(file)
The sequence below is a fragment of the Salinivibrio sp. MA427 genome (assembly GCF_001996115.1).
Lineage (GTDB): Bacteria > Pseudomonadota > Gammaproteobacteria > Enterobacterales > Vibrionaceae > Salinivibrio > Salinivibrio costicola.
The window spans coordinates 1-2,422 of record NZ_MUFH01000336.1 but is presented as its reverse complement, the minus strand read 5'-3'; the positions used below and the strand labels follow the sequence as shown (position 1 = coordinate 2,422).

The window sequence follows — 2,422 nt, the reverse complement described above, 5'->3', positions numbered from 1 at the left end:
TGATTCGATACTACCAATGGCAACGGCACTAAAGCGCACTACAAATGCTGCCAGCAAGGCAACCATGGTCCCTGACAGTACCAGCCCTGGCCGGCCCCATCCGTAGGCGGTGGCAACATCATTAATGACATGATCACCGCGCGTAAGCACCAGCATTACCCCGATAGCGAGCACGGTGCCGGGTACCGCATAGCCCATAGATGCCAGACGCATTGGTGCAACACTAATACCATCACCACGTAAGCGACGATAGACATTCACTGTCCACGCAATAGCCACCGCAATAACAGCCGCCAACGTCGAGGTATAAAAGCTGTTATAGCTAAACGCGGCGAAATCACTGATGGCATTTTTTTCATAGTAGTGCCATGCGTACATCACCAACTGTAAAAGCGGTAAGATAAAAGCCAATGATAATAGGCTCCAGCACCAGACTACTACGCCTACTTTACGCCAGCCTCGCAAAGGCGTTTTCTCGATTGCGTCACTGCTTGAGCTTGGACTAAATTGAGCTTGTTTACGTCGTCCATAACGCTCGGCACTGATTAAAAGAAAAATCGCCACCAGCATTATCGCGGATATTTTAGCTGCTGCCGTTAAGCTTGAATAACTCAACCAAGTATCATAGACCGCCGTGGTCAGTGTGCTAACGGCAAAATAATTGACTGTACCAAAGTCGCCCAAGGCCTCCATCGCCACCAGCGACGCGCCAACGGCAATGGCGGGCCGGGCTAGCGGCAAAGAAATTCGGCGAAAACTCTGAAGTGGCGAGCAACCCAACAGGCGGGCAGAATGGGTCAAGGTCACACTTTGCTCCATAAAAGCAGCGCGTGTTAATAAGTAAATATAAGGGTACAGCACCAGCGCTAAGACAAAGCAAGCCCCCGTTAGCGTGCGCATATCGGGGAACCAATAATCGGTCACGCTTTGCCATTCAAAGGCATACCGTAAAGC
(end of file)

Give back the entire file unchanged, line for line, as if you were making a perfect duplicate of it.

The sequence below is a fragment of the Salinivibrio sp. MA427 genome (assembly GCF_001996115.1).
Lineage (GTDB): Bacteria > Pseudomonadota > Gammaproteobacteria > Enterobacterales > Vibrionaceae > Salinivibrio > Salinivibrio costicola.
The window spans coordinates 1-2,422 of record NZ_MUFH01000336.1 but is presented as its reverse complement, the minus strand read 5'-3'; the positions used below and the strand labels follow the sequence as shown (position 1 = coordinate 2,422).

The window sequence follows — 2,422 nt, the reverse complement described above, 5'->3', positions numbered from 1 at the left end:
TGATTCGATACTACCAATGGCAACGGCACTAAAGCGCACTACAAATGCTGCCAGCAAGGCAACCATGGTCCCTGACAGTACCAGCCCTGGCCGGCCCCATCCGTAGGCGGTGGCAACATCATTAATGACATGATCACCGCGCGTAAGCACCAGCATTACCCCGATAGCGAGCACGGTGCCGGGTACCGCATAGCCCATAGATGCCAGACGCATTGGTGCAACACTAATACCATCACCACGTAAGCGACGATAGACATTCACTGTCCACGCAATAGCCACCGCAATAACAGCCGCCAACGTCGAGGTATAAAAGCTGTTATAGCTAAACGCGGCGAAATCACTGATGGCATTTTTTTCATAGTAGTGCCATGCGTACATCACCAACTGTAAAAGCGGTAAGATAAAAGCCAATGATAATAGGCTCCAGCACCAGACTACTACGCCTACTTTACGCCAGCCTCGCAAAGGCGTTTTCTCGATTGCGTCACTGCTTGAGCTTGGACTAAATTGAGCTTGTTTACGTCGTCCATAACGCTCGGCACTGATTAAAAGAAAAATCGCCACCAGCATTATCGCGGATATTTTAGCTGCTGCCGTTAAGCTTGAATAACTCAACCAAGTATCATAGACCGCCGTGGTCAGTGTGCTAACGGCAAAATAATTGACTGTACCAAAGTCGCCCAAGGCCTCCATCGCCACCAGCGACGCGCCAACGGCAATGGCGGGCCGGGCTAGCGGCAAAGAAATTCGGCGAAAACTCTGAAGTGGCGAGCAACCCAACAGGCGGGCAGAATGGGTCAAGGTCACACTTTGCTCCATAAAAGCAGCGCGTGTTAATAAGTAAATATAAGGGTACAGCACCAGCGCTAAGACAAAGCAAGCCCCCGTTAGCGTGCGCATATCGGGGAACCAATAATCGGTCACGCTTTGCCATTCAAAGGCATACCGTAAAGC